In terms of ethics and law: who has access to the information confessed, and what is the legal status of that confession? Is there anything like the privilege of confidentiality enjoyed by clergy who hear private confessions from their parishioners?
“The making of things is in my heart from my own making by thee; and the child of little understanding that makes a play of the deeds of his father may do so without thought of mockery, but because he is the son of his father.”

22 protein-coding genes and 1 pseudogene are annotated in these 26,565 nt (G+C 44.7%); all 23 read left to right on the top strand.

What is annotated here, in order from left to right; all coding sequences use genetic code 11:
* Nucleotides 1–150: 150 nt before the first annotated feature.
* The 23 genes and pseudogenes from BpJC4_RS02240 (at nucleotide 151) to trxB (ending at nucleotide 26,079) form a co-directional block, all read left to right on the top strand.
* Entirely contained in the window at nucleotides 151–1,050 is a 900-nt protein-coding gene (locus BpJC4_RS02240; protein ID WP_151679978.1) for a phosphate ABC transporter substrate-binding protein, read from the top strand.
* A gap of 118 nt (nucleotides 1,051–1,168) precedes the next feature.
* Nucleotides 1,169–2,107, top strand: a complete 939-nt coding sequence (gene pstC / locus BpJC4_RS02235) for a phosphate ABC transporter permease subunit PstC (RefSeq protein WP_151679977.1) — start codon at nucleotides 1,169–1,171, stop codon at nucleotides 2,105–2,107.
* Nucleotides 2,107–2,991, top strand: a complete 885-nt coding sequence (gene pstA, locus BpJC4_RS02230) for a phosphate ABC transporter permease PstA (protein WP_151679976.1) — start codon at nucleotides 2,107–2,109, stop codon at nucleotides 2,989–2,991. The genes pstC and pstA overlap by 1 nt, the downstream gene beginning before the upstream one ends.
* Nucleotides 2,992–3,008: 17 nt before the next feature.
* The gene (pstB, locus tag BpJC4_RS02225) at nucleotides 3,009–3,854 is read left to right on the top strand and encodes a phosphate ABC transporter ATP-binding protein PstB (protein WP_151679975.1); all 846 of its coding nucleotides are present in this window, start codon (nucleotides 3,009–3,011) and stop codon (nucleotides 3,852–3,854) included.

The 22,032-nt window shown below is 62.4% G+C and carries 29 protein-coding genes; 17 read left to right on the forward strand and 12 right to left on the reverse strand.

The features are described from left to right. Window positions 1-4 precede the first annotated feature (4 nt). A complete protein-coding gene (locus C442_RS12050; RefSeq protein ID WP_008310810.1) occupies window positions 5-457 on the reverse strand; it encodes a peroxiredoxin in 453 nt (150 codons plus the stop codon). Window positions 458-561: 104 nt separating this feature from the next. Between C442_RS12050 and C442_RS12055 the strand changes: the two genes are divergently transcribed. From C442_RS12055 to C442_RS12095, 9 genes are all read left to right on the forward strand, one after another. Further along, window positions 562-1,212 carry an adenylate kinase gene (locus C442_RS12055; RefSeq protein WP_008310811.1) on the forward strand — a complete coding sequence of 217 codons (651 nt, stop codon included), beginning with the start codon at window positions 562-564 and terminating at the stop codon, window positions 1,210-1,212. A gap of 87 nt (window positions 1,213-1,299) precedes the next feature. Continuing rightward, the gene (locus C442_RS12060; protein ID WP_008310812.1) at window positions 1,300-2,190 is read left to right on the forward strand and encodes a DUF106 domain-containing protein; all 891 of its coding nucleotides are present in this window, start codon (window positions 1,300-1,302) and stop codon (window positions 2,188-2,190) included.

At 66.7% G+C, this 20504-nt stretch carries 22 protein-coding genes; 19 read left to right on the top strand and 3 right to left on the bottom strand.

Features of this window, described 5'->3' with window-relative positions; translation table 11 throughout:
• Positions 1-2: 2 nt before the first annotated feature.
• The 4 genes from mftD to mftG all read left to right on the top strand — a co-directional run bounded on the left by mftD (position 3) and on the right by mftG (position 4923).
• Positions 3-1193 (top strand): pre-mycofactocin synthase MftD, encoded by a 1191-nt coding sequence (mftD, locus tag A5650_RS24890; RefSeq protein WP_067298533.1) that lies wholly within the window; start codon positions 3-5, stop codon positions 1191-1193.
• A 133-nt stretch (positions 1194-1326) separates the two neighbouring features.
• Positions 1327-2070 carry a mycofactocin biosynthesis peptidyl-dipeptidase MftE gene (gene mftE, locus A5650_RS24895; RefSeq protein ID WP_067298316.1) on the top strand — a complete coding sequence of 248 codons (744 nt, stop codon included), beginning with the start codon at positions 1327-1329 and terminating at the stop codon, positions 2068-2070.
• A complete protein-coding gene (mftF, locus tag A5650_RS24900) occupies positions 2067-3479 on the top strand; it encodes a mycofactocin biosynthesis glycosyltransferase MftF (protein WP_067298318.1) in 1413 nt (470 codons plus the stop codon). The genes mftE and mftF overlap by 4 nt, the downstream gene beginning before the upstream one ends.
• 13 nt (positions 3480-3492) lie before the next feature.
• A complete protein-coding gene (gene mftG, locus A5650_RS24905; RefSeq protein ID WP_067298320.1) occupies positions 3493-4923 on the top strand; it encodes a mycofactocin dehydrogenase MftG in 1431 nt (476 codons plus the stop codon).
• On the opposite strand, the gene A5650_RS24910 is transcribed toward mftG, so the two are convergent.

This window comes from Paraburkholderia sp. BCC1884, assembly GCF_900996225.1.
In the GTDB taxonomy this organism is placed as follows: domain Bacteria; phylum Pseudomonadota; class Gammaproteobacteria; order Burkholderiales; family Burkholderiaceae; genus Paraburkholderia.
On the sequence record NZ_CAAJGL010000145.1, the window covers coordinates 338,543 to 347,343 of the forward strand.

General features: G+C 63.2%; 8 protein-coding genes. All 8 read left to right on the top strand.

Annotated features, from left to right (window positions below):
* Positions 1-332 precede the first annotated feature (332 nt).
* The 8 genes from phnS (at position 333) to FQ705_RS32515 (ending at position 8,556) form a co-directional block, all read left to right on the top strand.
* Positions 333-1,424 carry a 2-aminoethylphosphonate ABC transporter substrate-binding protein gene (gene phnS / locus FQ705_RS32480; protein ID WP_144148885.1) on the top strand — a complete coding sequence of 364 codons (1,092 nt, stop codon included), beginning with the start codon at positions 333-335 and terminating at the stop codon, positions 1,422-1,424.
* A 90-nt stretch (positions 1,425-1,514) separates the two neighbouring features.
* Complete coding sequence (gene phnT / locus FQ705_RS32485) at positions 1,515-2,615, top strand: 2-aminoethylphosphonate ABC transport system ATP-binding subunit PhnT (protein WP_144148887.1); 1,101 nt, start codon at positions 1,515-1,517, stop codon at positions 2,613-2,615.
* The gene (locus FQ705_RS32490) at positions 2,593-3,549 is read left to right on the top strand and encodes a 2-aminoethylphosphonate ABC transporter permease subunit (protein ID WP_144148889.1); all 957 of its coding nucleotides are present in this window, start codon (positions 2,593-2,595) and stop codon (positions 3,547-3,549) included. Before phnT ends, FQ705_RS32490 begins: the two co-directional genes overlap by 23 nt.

Might it be possible for us also to make sentient life in imitation of God "without thought of mockery," and, if so, might it be that those lives we make could write poems and become priests? As anyone who has read Tolkien's myth knows, this raises a new set of ethical questions that now have to be resolved.--J.R.R. Tolkien, Silmarillion, p 43
Update, 22 May 2018: Irina Raicu just published a very thoughtful reply to this, entitled "Parenting, Politeness, Poets, and Priests" at the Markkula Center for Applied Ethics at Santa Clara University. Her article is very much worth the time it will take you to read it. You may find it here.